— From www.tn.gov
Strawberry Italian Ice
1 cup sugar
3⁄4 cup water
1 tablespoon finely shredded orange peel
2 teaspoons finely shredded lemon peel
11⁄2 teaspoons finely shredded lime peel
1⁄3 cup orange juice
3 tablespoons lemon juice
2 tablespoons lime juice
4 cups sliced fresh strawberries
In a medium saucepan combine sugar, water and peels. Bring to a boil; reduce heat. Simmer, uncovered, 5 minutes. Cool slightly. Strain and discard peels. Stir in orange, lemon and lime juices.
In a blender container or food-processor bowl, combine half of the juice mixture and half of the strawberries. Cover and blend or process with several on/off turns or until nearly smooth (leave some small chunks of strawberries). Transfer to a 2-quart freezer container. Repeat with remaining juice mixture and strawberries. Cover and freeze 6 hours or overnight, stirring once after freezing for 3 hours.
To serve, scrape across frozen mixture with a large spoon and place into individual serving dishes (if mixture is too firm, let stand at room temperature 20 to 30 minutes). Makes 8 servings.
— From Better Homes and Gardens
Blueberry Beef Burgers
2 slices whole-wheat country bread, crusts removed, torn into pieces
1⁄3 cup fresh or frozen and thawed blueberries
1 tablespoon balsamic vinegar
2 teaspoons Dijon mustard
1 teaspoon Worcestershire sauce
2 cloves garlic, minced
1⁄4 teaspoon salt, or to taste
Freshly ground pepper, to taste
12 ounces 90 percent-lean ground beef
Place bread in a food processor and pulse into fine crumbs. Transfer to a large bowl. (No need to wash the work bowl.)
Add blueberries, vinegar, mustard, Worcestershire, garlic, salt and pepper to the food processor; process until pureed. Scrape into the bowl with the bread crumbs. Add ground beef and mix well with a potato masher. Divide the mixture into four equal portions; form into 1⁄2-inch-thick patties, about 4 inches in diameter.
Meanwhile, heat broiler or heat an indoor or outdoor grill to medium-high. If using the broiler, coat a broiler pan with cooking spray. If using a grill, oil the grill rack by rubbing it with an oil-soaked paper towel. Cook patties until browned and no longer pink in the center, 4 to 5 minutes per side. An instant-read thermometer inserted in the center should register 160 F.
Serve immediately, with or without rolls and toppings.
— From Eating Well
Fresh Berry Napoleons
8 sheets frozen phyllo dough, thawed
Nonstick cooking spray
2 tablespoons coarse sugar
11⁄2 cups fresh blueberries
3 tablespoons orange juice
1⁄4 teaspoon finely shredded orange peel
2 tablespoons sugar
1 teaspoon butter (no substitutes)
2 teaspoons cornstarch
2 teaspoons cold water
1 teaspoon water
2 cups mixed fresh berries, such as blueberries, blackberries, red raspberries and/or sliced strawberries
1⁄3 cup frozen light whipped dessert topping
Mint sprigs (optional)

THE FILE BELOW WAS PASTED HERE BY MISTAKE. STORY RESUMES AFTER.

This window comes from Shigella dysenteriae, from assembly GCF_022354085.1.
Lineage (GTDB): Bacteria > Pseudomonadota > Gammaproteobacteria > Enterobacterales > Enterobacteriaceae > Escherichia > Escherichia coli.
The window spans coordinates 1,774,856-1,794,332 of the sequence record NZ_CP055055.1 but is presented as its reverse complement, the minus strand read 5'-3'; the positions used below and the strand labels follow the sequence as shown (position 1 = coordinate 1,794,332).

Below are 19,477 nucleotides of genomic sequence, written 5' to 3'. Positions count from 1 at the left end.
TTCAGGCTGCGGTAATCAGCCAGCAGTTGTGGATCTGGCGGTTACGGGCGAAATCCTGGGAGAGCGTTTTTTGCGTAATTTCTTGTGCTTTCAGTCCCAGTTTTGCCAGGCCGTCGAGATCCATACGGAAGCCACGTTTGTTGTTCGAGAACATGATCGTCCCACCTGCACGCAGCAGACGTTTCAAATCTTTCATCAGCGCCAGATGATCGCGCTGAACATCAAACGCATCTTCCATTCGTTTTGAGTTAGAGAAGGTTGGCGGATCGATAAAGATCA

Place 1 sheet of phyllo on a work surface. (Cover remaining sheets to prevent them from drying out.) Lightly coat phyllo sheet with cooking spray. Top with another sheet of phyllo; coat with cooking spray. Lightly sprinkle with some of the coarse sugar. Repeat layering with remaining phyllo sheets, cooking spray and coarse sugar, coating each sheet with cooking spray and sprinkling every other sheet with some of the coarse sugar. Cut the stack crosswise into six even strips. Cut each strip crosswise into three 2- by 3-inch rectangles (you should have 18 rectangles).
Place all of the stacks on ungreased cookie sheets. (There will be 2 extra phyllo stacks to use in case any break.) Bake in a 350 F oven for 10 to 12 minutes or until golden. Remove and cool on wire racks.
For blueberry curd, combine 11⁄2 cups blueberries, orange juice and orange peel in a medium saucepan. Bring to boiling; reduce heat. Simmer, covered, for 5 minutes. Remove from heat; cool slightly (about 10 minutes). Transfer blueberry mixture to a blender or food processor. Cover and blend or process until smooth. Return to saucepan. Stir in 2 tablespoons sugar and the butter.
In a small bowl combine the cornstarch and 2 teaspoons cold water. Add to blueberry mixture in saucepan. Cook and stir over medium heat until thickened and bubbly. Cook and stir 2 minutes more. Remove from heat; transfer to a bowl. Cover surface with plastic wrap and chill for 2 hours or overnight.
To serve, stir together 1 tablespoon of the blueberry curd and 1 teaspoon water in a small bowl; set aside. Divide remaining blueberry curd in half. Place 1 phyllo stack on each of 8 dessert plates. Spoon half of the blueberry curd evenly atop phyllo stacks. Spoon 1⁄4 cup fruit atop each stack. Spoon remaining half of blueberry curd evenly atop fruit. Top each stack with another phyllo stack. Top each dessert with some of the whipped topping. Drizzle with the reserved blueberry curd mixture. If desired, garnish with mint sprigs. Makes 8 servings.
— From Better Homes and Gardens
BERRIES IN SEASON
- May 1-June 10: Strawberries
- May 20-Oct. 10: Raspberries
- June 7-Oct. 10: Blackberries
- June 21-Aug. 21: Blueberries
- June 21-Aug. 21: Boysenberries
Holly Leber is a reporter and columnist for the Life section. She has worked at the Times Free Press since March 2008. Holly covers “everything but the kitchen sink" when it comes to features: the arts, young adults, classical music, art, fitness, home, gardening and food. She writes the popular and sometimes-controversial column Love and Other Indoor Sports. Holly calls both New York City and Saratoga Springs, NY home. She earned a bachelor of arts ...